Connect to share and comment
A freshwater bulge is building in the Arctic Ocean, which has caused the sea level to rise considerably.
A freshwater bulge is building in the Arctic Ocean, causing the sea level to rise, according to a new study published in Nature Geoscience Journal.
The water level has risen almost 6 inches since 2002, and is believed to be caused by strong winds stirring up a clockwise current in the northern polar region called the Beaufort Gyre, BBC News reported.
More than 70,000 cubic kilometers of freshwater are stored in the upper layer of the Arctic Ocean, according to the study, which was conducted by British scientists.
More from GlobalPost: Harsh weather causes massive ozone hole over Arctic
Most of the freshwater that is accumulating originates from the rivers running off the Russian side of the Arctic basin, according to the BBC. Winds and currents have moved this freshwater around the ocean and pulled it into the gyre.
The volume held in the circulation accounts for about 10 percent of all the freshwater in the Arctic, BBC reported.
"Satellite data has shown us that a dome of fresh water has been building up in the western Arctic over the past 15 years, due to the wind," Doctor Katharine Giles, the lead author of the study, told reporters. "Our findings suggest that a reversal of the wind could result in the release of this freshwater to the rest of the Arctic Ocean and even beyond."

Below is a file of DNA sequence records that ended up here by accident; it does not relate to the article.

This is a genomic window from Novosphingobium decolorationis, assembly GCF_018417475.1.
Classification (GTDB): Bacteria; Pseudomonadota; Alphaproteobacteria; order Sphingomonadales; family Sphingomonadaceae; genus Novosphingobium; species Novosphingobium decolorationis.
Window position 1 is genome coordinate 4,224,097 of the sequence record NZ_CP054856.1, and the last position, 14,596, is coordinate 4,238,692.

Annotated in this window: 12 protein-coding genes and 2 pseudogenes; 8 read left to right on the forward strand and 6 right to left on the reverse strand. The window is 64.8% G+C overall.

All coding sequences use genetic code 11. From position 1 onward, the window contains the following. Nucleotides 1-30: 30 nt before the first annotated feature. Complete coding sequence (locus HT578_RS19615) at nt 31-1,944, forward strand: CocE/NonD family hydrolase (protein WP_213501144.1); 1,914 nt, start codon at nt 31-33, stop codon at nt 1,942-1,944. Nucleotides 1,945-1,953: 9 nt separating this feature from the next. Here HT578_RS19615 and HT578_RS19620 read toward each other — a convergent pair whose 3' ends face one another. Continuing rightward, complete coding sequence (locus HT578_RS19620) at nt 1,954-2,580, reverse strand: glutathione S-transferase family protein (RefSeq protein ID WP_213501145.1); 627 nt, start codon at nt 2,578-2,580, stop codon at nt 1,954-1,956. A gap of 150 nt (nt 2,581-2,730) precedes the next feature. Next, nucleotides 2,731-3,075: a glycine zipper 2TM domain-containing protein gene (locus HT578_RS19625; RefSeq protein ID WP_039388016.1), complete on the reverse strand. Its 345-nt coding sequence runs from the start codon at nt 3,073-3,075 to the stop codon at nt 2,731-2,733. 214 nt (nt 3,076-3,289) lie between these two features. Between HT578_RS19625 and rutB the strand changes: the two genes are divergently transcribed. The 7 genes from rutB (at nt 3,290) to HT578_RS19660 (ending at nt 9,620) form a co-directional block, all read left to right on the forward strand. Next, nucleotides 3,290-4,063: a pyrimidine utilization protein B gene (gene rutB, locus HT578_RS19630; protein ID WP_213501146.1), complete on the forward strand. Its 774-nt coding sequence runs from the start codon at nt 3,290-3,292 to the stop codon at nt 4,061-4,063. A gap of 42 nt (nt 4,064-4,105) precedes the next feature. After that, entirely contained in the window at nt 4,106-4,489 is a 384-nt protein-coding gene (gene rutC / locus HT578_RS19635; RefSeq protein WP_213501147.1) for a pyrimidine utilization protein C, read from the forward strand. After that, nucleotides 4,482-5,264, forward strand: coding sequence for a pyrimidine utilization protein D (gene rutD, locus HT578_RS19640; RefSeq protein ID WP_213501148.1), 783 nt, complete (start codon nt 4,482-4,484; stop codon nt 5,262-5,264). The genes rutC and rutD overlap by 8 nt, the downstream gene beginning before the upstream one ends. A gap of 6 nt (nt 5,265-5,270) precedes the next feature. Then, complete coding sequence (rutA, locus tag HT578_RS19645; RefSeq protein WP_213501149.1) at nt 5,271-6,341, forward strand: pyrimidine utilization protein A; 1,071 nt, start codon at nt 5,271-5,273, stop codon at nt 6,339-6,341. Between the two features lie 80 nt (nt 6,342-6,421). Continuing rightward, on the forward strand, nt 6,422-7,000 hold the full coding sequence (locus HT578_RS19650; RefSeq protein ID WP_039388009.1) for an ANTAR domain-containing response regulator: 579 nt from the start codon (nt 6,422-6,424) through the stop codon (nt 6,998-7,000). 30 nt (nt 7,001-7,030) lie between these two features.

If the water spills out to the Arctic and North Atlantic oceans, it could have major effects on weather patterns, according to Planet Earth Online, a publication by the National Environment Research Council. The shift in water movement could cool Europe by "slowing down a key ocean current derived from the Gulf Stream, which keeps the continent relatively mild compared with countries at similar latitudes," Planet Earth reported.
The researchers discovered the bulge with European Space Agency (ESA) satellites. They measured sea-surface height over the western Arctic over a 15-year period, from 1995 to 2010, according to the study.
"Our next step is to look into how changes in the sea-ice cover might affect the coupling between the atmosphere and the ocean in more detail to see if we can confirm this idea [of the wind's effect on the ocean]," said Dr. Giles.